Michael Cohen and Donald Trump Are Exactly the Same Person

Michael Cohen, former attorney and fixer for President Trump, testifies before the House Oversight Committee on Capitol Hill, February 27, 2019, in Washington, D.C.Chip Somodevilla / Getty Images

Cohen knows more about Trump’s dirty dealings than he revealed at the hearing on Wednesday — he said as much.

Truthout, February 27, 2019

From a strictly legal standpoint, we don’t know much more today than we did before Donald Trump’s disgraced, disbarred former attorney and bagman Michael Cohen began testifying before the House Oversight Committee Wednesday morning. An arrangement between Cohen and special counsel Robert Mueller precluded the witness from holding forth on what he might know about collusion between the 2016 Trump campaign and Russian agents. That agreement may not have even been necessary. “Questions have been raised about whether I know or have direct evidence that Mr. Trump or his campaign colluded with Russia,” said Cohen during his opening statement. “I do not.”

That opening statement was freighted with enough salacious material to keep the corporate news media buzzing throughout the day, though little of it could be described as groundbreaking new information. According to Cohen, Trump was informed by Roger Stone in advance of the now-infamous WikiLeaks document dump. Cohen ticked off a list of deeply racist comments made by Trump over the years. He alleged Trump was fully aware of ongoing negotiations for a Trump Tower in Moscow during the 2016 campaign and lied about it because he never expected to win the election. He recalled a conversation in which Trump noted that his son, Donald Trump Jr., “had the worst judgement of anyone in the world.”

Donald Trump is a chisler, a racist, a liar and the father of useless children. Stop the presses. Cohen knows more about Trump’s dirty dealings than he revealed at the hearing on Wednesday — he said as much several times when asked directly — but refused to elaborate, pointing to the ongoing investigations by Mueller along with state and federal agencies in New York as his reason for remaining silent on those topics. What we heard about Trump on Wednesday was, by and large, already public information many times over.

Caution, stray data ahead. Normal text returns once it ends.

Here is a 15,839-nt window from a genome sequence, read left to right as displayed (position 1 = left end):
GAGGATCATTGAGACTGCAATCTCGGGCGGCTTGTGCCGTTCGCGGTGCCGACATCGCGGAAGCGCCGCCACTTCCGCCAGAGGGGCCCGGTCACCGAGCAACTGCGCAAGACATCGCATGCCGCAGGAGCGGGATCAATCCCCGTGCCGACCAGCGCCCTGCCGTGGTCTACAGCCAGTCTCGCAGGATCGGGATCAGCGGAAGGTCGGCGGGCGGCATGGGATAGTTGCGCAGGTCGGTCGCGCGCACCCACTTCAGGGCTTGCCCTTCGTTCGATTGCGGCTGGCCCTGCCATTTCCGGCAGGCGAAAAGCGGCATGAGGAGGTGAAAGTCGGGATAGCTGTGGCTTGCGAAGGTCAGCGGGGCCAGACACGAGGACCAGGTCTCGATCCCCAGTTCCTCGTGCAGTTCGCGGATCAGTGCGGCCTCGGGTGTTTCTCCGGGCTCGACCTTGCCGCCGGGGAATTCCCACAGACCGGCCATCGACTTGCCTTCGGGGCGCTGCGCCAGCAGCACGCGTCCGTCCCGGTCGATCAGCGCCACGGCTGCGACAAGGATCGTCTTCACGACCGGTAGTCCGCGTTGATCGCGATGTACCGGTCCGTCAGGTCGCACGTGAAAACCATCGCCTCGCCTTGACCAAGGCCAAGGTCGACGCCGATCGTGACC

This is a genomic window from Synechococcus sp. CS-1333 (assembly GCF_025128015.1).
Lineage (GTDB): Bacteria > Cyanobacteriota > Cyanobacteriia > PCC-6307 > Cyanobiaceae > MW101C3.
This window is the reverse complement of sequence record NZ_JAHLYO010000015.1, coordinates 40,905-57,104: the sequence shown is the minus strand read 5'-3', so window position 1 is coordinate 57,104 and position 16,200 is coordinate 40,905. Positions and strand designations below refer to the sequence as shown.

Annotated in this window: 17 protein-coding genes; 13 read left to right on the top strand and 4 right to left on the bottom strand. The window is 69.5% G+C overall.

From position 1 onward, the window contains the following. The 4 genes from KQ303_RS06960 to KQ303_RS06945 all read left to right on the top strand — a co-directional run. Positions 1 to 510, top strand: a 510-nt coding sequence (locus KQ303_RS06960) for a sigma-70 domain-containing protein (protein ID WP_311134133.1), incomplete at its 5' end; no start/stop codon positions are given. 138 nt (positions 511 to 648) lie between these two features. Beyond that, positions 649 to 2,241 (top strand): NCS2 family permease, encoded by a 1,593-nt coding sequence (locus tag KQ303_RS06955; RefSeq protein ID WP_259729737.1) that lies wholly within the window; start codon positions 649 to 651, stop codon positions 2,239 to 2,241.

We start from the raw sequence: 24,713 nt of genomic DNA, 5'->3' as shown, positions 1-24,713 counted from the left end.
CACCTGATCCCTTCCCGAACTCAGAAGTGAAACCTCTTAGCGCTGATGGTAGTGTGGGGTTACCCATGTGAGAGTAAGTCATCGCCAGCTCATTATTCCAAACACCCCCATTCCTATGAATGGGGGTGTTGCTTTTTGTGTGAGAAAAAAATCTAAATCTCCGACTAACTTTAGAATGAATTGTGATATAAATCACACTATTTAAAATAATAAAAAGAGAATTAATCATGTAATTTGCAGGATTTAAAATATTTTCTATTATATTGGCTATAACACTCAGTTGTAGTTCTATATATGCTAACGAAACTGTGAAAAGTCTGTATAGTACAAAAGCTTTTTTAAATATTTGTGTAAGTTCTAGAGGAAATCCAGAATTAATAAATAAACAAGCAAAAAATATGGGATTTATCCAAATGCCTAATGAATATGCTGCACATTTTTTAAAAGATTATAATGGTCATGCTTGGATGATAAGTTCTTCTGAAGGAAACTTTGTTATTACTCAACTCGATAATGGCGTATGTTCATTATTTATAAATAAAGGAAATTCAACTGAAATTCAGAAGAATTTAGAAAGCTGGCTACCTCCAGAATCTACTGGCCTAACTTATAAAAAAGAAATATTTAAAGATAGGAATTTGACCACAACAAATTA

We didn’t learn much of anything new about Michael Cohen, either. Seated before the very Congress he had previously lied to under oath, Cohen was as contrite as could be even as he was relentlessly lambasted by committee Republicans. No one will ever call Cohen a good witness. His career, before and including his time with Trump, is scarred by serial associations with cretins of equally low character.

“Cohen went to one of the worst law schools in America,” reports Adam Davidson for The New Yorker, “and then spent years working alongside a string of lawyers and others who would go on to be convicted of crimes. His first legal job was with a lawyer who later pleaded guilty to bribing insurance adjusters. Later, Cohen worked with a doctor convicted of insurance fraud. Cohen also worked closely with taxicab moguls, including his father-in-law, who would be convicted of crimes.”

Taken at face value, little of what Cohen testified to on Wednesday will do much of anything to impact the standing of Trump among either his supplicants or his GOP hostages in Congress. Cohen is too easily dismissed as someone with a felony track record who has already lied many times under oath, and is about to spend three years in prison for his crimes.

Fish in a barrel are harder targets, and the committee’s Republicans seldom missed their vituperative mark during Cohen’s testimony. At one point, Rep. Thomas Massie (R-Kentucky) raked Cohen over the coals regarding his performance as Trump’s lawyer, underscoring a longstanding defense Trump and his defenders use when accused of wrongdoing: I was following the advice of my attorney. After ticking off several crimes Cohen confessed to committing on behalf of Trump without, he claimed, considering the legality of his actions, Massie asked, “Is that being a good lawyer? To not even consider whether it’s legal or not?” Most of Cohen’s exchanges with the committee’s Republicans followed in a similar vein. ...
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